There’s a strange pattern here. We’re surprised by young people who display what we consider to be the kind of sophistication and wisdom that we associate only with experience and age, as well as by elders who display the physical stamina, prowess, and productivity of people decades younger. It’s as if to be young means only to be strong and to be old means only to be wise.
A name can be a powerful thing and I still struggle with knowing the best term for the phenomenon we know as dementia. Can we come up with a name that captures both the challenges and the joys of people experiencing it?
Through reducing the negative, shameful and dishonoring messages so commonly spread via stigma, we can offer instead more viable pollination which hopefully will mature into fruits of dignity.
The insidious thing about otherization is that it is applied to all kinds of distinctions: race, ethnicity, gender, ability, and sexual orientation, to name a few. And, of course, to age.
Agism cuts both ways, discriminating against both the so-called ‘young’ and ‘old,’ and turns these two seemingly innocuous words into pejoratives. When ‘young’ and ‘old’ are used colloquially rather than as they were intended (as comparative markers of time) they become profane.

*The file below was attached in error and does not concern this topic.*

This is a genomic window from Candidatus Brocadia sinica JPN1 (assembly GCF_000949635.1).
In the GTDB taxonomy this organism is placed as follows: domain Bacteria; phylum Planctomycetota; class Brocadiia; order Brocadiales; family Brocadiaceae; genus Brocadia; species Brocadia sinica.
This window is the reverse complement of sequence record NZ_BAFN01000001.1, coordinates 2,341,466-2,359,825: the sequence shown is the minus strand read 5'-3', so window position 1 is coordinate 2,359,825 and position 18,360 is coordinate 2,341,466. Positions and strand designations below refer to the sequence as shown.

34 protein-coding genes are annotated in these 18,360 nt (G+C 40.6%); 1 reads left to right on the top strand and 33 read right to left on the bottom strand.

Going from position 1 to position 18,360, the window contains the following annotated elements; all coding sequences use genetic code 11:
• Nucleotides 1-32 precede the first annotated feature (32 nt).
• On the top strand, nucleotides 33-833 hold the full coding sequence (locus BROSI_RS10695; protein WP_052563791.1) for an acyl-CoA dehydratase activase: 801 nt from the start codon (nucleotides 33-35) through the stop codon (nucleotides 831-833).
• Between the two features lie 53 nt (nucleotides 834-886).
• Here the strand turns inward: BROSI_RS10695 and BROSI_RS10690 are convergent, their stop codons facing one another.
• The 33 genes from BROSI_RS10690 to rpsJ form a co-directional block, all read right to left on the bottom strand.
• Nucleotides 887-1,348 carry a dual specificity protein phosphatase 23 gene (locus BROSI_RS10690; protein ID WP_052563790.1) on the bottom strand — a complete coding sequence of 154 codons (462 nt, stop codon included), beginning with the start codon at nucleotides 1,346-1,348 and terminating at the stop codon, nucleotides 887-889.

Like questions about any other topic, the ones we ask about aging and the ways in which we choose to answer them reveal what we believe and care about.
It’s time we turn the tide on the silver tsunami myth and find a different metaphor, one that accurately reflects the huge assets older adults bring to all aspects of life.
I have been advocating that community planners switch to the terms “age-inclusive” and “dementia-inclusive,” as these terms raise the bar by requiring the inclusion of such people in all aspects of community life and planning, rather than simply creating a kind but misguided process of substituted judgment.